Consider a case where there’s only a single binary outcome:

- “success”, with probability \(p\)
- “failure”, with probability \(1-p\)

## constituents

\begin{equation} X \sim Bern(p) \end{equation}

## requirements

the probability mass function:

\begin{equation} P(X=k) = \begin{cases} p,\ if\ k=1\\ 1-p,\ if\ k=0\\ \end{cases} \end{equation}

This is sadly not Differentiable, which is sad for Maximum Likelihood Parameter Learning. Therefore, we write:

\begin{equation} P(X=k) = p^{k} (1-p)^{1-k} \end{equation}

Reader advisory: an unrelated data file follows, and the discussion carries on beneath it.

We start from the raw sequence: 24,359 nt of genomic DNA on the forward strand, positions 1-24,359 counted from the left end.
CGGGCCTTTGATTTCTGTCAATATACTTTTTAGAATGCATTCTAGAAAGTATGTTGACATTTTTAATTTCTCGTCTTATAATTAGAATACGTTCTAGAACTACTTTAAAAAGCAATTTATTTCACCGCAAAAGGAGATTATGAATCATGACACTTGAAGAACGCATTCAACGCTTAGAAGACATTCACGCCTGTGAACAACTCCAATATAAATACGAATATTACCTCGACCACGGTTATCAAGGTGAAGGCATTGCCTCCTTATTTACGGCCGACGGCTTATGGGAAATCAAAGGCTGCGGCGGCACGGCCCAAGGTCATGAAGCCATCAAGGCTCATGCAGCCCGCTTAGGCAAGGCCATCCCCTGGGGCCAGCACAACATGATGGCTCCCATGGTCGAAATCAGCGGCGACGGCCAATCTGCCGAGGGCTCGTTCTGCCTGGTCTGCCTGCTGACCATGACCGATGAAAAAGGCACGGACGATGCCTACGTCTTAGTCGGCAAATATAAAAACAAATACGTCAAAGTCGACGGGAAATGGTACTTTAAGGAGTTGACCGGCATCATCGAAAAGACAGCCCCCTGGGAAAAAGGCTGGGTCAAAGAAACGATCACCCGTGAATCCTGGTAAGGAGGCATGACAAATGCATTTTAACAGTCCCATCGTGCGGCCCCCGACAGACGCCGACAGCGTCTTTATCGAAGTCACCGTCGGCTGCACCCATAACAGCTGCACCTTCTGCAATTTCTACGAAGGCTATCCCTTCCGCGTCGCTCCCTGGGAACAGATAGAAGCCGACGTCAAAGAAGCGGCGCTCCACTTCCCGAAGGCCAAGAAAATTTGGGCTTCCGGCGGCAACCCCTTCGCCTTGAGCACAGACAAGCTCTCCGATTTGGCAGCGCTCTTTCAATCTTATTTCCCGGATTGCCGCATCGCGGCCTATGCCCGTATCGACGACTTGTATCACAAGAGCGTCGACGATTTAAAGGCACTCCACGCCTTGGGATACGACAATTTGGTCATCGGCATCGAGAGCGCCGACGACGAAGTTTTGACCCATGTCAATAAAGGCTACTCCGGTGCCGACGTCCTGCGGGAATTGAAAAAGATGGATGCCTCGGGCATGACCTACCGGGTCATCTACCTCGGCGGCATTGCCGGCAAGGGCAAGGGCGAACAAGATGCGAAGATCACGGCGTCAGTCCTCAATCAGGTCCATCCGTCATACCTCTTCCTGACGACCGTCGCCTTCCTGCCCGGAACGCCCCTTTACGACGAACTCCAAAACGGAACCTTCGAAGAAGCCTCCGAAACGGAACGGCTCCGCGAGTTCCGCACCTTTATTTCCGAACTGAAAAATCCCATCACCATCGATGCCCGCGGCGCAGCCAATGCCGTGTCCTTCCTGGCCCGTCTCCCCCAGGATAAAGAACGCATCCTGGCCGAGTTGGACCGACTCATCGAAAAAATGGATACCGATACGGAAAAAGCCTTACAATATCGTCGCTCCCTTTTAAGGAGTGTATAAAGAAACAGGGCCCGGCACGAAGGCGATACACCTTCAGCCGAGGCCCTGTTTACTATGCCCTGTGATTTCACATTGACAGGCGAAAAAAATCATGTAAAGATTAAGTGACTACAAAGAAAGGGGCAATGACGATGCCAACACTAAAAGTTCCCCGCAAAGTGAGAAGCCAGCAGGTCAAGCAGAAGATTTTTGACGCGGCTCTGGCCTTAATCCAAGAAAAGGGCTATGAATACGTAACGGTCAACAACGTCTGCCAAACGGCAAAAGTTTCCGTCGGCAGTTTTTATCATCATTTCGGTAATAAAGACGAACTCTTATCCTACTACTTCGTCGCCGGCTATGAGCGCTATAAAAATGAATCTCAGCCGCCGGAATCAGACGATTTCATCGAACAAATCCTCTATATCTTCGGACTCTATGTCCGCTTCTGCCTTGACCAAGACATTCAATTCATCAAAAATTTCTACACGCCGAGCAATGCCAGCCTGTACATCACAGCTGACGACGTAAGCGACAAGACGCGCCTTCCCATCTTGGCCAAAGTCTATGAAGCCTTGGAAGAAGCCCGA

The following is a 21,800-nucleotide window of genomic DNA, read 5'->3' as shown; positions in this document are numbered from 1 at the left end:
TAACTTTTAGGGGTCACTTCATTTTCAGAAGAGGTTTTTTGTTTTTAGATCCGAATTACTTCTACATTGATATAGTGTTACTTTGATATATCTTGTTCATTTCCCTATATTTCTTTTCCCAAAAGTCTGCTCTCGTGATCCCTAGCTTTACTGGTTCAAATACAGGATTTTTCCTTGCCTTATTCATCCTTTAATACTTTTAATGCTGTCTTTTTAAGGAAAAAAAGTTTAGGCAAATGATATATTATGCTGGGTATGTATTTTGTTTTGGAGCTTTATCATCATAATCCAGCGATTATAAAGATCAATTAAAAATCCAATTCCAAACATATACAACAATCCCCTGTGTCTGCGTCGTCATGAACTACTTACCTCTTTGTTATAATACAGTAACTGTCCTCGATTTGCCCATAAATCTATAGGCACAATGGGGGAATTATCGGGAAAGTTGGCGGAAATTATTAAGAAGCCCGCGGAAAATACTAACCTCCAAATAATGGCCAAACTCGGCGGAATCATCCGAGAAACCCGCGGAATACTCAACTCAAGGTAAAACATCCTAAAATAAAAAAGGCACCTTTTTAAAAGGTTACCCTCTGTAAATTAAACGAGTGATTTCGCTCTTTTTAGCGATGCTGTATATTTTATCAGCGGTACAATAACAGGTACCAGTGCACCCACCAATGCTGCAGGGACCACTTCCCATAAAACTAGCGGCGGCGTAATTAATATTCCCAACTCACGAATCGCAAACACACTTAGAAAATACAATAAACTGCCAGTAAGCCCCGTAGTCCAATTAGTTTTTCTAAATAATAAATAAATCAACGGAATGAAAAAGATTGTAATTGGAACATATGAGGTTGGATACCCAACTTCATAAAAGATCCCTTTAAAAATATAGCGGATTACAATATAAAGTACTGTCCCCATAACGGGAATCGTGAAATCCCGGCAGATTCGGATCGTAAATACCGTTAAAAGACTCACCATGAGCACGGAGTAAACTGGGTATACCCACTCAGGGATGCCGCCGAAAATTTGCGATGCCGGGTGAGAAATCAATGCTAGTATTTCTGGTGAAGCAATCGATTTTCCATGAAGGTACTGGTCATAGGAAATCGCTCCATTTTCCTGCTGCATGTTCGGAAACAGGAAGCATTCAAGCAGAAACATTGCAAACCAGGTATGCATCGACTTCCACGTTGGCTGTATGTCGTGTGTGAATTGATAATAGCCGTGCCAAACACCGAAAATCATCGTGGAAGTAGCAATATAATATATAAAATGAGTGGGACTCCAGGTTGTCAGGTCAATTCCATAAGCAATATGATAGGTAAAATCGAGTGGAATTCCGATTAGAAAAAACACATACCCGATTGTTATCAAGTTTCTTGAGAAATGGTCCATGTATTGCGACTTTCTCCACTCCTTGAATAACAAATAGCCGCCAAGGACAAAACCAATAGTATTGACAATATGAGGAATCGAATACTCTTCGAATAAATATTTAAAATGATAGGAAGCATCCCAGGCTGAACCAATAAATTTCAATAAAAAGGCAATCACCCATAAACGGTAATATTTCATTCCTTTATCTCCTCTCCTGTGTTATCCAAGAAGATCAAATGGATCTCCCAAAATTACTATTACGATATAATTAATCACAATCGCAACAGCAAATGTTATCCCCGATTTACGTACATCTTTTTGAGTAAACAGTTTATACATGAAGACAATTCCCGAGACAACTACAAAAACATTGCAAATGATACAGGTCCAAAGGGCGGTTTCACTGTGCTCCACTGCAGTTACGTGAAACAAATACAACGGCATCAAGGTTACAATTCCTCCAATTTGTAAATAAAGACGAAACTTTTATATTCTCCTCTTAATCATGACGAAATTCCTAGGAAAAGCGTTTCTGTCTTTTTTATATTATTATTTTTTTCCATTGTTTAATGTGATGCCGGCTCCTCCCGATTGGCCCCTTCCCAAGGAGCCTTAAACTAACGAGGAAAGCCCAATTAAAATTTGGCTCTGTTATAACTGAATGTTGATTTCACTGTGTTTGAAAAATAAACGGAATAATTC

Which emulates the behavior of your function at \(0\) and \(1\) and we kinda don’t care any other place.

We can use it

## additional information

### properties of Bernoulli distribution

**expected value**: \(p\)**variance**: \(p(1-p)\)

### Bernoulli as indicator

If there’s a series of event whose probability you are given, you can use a Bernoulli to model each one and add/subtract

### MLE for Bernouli

\begin{equation} p_{MLE} = \frac{m}{n} \end{equation}

\(m\) is the number of events